BTW, my oldest went on his first playdate at age 2. He had started that fall at a private school. About two months into the school year, a mom called me and said the teacher had recommended my child as a good playdate fit for her child. At this point, my child had only had playdates with my friends' children (we all meet at someone's house, we all go to the zoo, etc.). I was shocked that a mom wanted to have my 2 year old at her house without my help to supervise. I had no idea how my child would handle it. The mom sensed my concern and said "oh, don't worry, my other 3 children are having friends over, and it's so much easier with an even number of kids." I'm concerned about 1 kid, and this amazing mom can handle 8. I called the teacher for advice, and she said to let my child try it. My child loved it, and his social calendar quickly filled.
Oh, I'm perfectly willing to let my child go over to a house that has a nanny supervising! I completely understand that lifestyle choice and I know these women would not trust their children with just anyone. I have had a hard time fitting in with these moms. I grew up in a fairly wealthy family, but my parents chose to send me to public school to avoid things like this, so I'm new to private school entirely. My husband on the other hand, went to private schools his entire life, including the one my son attends now. I figured my husband's "alumni status" would help curb this problem, but I guess not Perhaps the whole play date issue is laziness on my part, but with a two year old having intense temper tantrums, the whole thing just seems overwhelming at the moment. I will however definitely take your suggestion and talk to the teacher. I'm sure she'll have some good suggestions And Hannathy, I do not know who the "scholarship kids" are, but as far as I can tell, there aren't any in my child's class. Trust me, I'd much rather befriend those moms and have my son befriend those children than the ones in the PTA.
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Old 10-03-2012, 09:50 PM   #82
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Try some playdates. Have your mother in law take the two year old for you during the playdate. I know it's an effort but you need to reach out and help your son make friends. Soon enough, those playdates will become sleep overs and your child will want to be doing them. Once you help establish some friendships, your child will get invited to the other houses and you won't have to host all the playdates. Nanny families usually want the playdates at their house because after all, what's the point of the nanny if the child is isn't there. I bet my kids had a child at our house once for every three times, they went to other houses.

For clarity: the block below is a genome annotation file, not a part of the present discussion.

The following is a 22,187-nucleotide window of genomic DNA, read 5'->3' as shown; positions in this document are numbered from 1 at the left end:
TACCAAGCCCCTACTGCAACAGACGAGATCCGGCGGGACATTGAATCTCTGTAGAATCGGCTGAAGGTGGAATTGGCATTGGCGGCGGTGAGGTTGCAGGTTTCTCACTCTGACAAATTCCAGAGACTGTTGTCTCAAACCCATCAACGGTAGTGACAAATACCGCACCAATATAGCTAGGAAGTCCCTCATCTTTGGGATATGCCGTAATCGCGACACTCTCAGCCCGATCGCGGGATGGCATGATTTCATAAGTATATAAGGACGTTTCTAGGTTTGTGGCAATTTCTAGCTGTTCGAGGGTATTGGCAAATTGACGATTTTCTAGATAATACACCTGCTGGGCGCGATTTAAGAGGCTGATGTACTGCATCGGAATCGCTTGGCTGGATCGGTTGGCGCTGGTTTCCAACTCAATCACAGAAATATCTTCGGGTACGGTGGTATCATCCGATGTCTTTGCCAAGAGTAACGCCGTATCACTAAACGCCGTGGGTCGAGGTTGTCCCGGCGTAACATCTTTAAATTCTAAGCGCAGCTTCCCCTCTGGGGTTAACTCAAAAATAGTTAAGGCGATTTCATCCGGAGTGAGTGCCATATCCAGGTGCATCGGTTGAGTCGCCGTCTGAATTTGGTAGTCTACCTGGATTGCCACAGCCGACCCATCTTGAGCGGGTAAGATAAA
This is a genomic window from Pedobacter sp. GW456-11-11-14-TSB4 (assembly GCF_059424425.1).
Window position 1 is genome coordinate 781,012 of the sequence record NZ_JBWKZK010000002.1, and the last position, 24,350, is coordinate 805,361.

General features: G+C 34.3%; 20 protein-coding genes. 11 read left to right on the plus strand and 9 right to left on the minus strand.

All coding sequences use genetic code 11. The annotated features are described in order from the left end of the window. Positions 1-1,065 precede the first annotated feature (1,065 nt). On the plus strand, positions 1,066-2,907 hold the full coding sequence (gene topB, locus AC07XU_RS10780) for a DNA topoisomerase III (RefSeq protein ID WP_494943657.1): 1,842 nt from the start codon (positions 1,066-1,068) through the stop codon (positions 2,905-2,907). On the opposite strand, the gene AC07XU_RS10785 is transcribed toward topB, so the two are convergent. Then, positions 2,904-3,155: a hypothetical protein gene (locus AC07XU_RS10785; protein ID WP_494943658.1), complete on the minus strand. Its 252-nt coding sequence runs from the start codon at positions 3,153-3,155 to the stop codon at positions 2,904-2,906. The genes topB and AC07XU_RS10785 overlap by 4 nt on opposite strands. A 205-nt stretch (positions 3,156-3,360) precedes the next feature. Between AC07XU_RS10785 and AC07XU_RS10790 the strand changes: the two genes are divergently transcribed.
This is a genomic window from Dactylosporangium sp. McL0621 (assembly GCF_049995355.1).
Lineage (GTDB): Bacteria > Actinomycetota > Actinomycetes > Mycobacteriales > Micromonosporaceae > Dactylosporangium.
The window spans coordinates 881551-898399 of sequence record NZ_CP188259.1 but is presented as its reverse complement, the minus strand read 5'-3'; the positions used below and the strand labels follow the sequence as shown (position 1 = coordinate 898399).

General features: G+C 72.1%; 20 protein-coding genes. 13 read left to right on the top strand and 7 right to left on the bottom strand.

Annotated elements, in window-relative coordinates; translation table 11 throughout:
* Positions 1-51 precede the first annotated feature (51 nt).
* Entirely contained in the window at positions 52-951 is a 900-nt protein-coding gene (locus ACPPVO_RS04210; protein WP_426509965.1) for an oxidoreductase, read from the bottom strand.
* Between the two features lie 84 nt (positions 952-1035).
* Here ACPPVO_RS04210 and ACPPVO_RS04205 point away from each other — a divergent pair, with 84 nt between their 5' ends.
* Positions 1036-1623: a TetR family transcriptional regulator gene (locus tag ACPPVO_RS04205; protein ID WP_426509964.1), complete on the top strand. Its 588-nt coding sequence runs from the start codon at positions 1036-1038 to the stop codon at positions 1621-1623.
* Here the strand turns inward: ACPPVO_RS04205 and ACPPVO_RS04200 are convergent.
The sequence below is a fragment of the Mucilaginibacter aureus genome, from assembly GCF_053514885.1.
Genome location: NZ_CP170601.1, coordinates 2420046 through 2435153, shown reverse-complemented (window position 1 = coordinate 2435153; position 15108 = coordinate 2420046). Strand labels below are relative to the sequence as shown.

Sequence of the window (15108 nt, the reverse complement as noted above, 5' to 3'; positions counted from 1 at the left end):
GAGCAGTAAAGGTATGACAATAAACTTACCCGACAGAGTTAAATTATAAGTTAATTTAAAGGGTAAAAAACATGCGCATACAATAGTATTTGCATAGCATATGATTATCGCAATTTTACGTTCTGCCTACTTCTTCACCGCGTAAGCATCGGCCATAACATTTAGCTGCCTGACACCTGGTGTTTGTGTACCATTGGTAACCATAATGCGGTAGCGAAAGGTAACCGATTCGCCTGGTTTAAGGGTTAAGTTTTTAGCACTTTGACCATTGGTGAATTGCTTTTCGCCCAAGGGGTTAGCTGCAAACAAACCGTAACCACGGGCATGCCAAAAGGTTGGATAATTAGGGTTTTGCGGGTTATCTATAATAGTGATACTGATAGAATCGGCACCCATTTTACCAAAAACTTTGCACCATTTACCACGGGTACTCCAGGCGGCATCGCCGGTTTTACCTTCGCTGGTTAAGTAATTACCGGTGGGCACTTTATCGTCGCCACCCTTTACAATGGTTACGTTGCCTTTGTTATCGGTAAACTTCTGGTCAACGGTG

Hang in there.
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Old 10-07-2012, 02:29 AM   #83
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I just wanted to post a quick little update and say thank you to everyone for lifting my spirits about the whole situation, I truly appreciate it! I went into the PTA meeting with a better attitude this time and came out with a much better result! We chose two heads for each classroom Halloween party and they decided to let me be one! Hopefully now I'll be able to show them what I'm made of. I'm meeting with the other mom sometime this week and she's going to bring her son along so our kids can play together while we discuss what to do. The other mom has an older child so she'll be able to walk me through the whole thing and let me know how high their expectations are. I can't wait to get started! Once again, thank you for all of the positive comments!
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Old 10-07-2012, 02:30 AM   #84